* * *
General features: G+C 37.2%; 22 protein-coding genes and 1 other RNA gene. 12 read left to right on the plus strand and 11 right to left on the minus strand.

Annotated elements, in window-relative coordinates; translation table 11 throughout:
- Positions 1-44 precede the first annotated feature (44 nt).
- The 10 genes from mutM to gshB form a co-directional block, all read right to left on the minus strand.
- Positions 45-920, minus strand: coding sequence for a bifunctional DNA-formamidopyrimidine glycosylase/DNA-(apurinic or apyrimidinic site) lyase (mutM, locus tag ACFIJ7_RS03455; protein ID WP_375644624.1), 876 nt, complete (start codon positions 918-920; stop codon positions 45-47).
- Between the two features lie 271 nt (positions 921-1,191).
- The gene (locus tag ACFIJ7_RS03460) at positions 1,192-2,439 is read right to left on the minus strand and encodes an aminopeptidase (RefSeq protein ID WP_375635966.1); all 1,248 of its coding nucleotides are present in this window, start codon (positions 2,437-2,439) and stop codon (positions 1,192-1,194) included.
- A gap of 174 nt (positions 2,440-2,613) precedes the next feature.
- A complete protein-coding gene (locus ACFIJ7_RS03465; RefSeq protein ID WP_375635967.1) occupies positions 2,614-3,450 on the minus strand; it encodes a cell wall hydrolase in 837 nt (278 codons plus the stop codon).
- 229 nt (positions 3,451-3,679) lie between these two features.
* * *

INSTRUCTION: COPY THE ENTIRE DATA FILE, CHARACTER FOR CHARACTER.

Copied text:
General features: G+C 37.2%; 22 protein-coding genes and 1 other RNA gene. 12 read left to right on the plus strand and 11 right to left on the minus strand.

Annotated elements, in window-relative coordinates; translation table 11 throughout:
- Positions 1-44 precede the first annotated feature (44 nt).
- The 10 genes from mutM to gshB form a co-directional block, all read right to left on the minus strand.
- Positions 45-920, minus strand: coding sequence for a bifunctional DNA-formamidopyrimidine glycosylase/DNA-(apurinic or apyrimidinic site) lyase (mutM, locus tag ACFIJ7_RS03455; protein ID WP_375644624.1), 876 nt, complete (start codon positions 918-920; stop codon positions 45-47).
- Between the two features lie 271 nt (positions 921-1,191).
- The gene (locus tag ACFIJ7_RS03460) at positions 1,192-2,439 is read right to left on the minus strand and encodes an aminopeptidase (RefSeq protein ID WP_375635966.1); all 1,248 of its coding nucleotides are present in this window, start codon (positions 2,437-2,439) and stop codon (positions 1,192-1,194) included.
- A gap of 174 nt (positions 2,440-2,613) precedes the next feature.
- A complete protein-coding gene (locus ACFIJ7_RS03465; RefSeq protein ID WP_375635967.1) occupies positions 2,614-3,450 on the minus strand; it encodes a cell wall hydrolase in 837 nt (278 codons plus the stop codon).
- 229 nt (positions 3,451-3,679) lie between these two features.